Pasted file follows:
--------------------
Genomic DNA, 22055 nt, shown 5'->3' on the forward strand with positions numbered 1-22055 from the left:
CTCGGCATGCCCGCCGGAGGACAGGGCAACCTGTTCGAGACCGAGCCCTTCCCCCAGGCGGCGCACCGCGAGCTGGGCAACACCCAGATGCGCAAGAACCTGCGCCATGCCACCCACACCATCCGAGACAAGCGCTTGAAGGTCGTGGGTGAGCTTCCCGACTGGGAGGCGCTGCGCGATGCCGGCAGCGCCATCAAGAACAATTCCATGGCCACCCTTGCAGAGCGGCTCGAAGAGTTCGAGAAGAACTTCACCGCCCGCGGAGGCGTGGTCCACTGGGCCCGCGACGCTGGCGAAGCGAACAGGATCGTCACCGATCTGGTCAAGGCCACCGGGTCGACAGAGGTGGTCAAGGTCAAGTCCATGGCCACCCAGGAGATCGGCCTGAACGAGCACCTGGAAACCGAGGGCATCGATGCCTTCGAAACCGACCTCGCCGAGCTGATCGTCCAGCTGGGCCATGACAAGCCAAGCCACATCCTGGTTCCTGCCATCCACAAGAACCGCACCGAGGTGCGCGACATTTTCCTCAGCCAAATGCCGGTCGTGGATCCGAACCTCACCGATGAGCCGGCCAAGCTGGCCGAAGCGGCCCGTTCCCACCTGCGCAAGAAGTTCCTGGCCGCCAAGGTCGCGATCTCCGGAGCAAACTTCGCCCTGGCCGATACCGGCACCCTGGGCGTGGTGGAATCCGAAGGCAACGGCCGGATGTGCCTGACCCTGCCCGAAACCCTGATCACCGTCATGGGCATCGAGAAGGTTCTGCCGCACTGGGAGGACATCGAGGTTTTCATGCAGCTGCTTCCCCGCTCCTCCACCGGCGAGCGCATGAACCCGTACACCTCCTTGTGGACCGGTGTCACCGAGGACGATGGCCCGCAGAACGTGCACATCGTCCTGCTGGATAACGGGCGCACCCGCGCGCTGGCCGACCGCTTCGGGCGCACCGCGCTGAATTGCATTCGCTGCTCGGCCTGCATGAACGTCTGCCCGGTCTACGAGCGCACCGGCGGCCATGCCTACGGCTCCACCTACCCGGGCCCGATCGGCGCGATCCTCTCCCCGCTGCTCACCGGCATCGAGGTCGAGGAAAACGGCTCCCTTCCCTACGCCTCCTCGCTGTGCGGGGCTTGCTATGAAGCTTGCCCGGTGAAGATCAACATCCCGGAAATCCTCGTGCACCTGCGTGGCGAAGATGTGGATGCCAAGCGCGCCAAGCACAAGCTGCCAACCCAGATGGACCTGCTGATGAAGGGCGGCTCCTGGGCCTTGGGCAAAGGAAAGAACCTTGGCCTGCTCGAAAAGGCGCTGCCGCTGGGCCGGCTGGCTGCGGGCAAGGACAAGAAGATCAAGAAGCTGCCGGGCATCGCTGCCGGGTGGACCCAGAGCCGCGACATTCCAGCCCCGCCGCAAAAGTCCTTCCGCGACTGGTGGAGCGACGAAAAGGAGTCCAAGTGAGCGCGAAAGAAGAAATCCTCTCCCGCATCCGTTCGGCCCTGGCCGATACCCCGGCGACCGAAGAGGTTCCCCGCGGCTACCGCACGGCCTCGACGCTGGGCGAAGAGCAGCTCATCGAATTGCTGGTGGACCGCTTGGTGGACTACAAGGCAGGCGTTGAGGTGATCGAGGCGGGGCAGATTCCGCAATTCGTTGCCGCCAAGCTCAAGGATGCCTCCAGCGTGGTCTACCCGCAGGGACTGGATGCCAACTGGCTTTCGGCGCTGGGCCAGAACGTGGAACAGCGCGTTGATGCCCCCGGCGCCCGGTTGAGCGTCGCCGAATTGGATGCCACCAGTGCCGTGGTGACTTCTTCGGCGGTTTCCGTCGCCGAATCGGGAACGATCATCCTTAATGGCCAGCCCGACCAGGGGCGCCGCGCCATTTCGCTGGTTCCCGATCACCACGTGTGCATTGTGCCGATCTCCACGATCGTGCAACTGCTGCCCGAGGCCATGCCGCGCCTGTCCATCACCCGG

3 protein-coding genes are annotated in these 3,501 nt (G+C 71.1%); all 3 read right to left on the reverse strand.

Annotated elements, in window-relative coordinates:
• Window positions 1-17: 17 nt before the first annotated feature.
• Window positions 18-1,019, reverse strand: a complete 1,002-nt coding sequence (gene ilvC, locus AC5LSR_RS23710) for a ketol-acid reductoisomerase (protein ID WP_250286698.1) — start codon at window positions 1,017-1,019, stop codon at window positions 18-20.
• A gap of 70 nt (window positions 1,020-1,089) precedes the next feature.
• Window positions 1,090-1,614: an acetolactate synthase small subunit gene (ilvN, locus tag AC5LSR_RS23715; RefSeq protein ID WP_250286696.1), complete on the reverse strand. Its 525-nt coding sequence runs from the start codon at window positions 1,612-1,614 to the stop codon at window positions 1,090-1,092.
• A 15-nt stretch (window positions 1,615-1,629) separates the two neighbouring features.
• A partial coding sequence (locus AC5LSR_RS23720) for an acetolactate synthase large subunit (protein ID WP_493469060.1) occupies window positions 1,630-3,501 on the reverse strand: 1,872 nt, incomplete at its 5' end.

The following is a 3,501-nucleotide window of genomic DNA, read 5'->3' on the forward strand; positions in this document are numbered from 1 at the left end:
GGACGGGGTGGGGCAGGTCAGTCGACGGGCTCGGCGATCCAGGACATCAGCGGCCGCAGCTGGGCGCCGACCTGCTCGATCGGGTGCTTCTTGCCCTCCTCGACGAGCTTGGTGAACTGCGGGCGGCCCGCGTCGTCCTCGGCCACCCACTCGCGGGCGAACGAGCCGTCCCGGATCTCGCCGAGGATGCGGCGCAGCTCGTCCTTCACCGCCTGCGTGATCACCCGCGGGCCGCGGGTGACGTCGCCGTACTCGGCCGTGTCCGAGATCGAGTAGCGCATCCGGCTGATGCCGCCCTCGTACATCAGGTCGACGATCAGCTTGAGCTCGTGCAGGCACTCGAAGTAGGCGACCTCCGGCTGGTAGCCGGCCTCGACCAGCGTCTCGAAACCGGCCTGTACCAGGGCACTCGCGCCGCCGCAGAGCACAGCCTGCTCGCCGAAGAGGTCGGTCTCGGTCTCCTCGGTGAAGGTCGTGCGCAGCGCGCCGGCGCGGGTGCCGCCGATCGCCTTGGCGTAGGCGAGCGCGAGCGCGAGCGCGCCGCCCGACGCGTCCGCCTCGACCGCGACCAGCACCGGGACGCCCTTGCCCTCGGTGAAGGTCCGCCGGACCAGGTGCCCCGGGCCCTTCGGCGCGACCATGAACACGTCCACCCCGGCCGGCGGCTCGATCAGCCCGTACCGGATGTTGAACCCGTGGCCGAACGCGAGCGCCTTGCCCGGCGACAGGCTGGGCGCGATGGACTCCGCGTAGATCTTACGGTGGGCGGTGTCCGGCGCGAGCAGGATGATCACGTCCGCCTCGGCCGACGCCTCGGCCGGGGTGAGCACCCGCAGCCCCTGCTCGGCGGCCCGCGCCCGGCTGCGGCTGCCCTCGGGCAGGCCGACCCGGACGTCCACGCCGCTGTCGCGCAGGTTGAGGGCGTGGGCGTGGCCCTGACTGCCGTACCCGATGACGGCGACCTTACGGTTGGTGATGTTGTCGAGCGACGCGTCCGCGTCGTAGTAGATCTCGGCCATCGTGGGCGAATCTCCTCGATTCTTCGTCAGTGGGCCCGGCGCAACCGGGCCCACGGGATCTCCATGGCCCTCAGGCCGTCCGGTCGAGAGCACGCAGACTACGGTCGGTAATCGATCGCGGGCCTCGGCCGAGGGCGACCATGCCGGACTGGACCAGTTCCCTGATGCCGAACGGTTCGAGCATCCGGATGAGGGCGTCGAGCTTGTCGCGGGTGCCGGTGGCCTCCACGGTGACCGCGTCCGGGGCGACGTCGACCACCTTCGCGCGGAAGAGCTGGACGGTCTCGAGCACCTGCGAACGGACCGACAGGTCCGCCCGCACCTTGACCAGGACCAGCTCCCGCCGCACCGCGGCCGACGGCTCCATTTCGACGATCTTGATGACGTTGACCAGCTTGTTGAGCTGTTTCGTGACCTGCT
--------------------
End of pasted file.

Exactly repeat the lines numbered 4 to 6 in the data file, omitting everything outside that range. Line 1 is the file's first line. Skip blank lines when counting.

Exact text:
Annotated elements, in window-relative coordinates:
• Window positions 1-17: 17 nt before the first annotated feature.
• Window positions 18-1,019, reverse strand: a complete 1,002-nt coding sequence (gene ilvC, locus AC5LSR_RS23710) for a ketol-acid reductoisomerase (protein ID WP_250286698.1) — start codon at window positions 1,017-1,019, stop codon at window positions 18-20.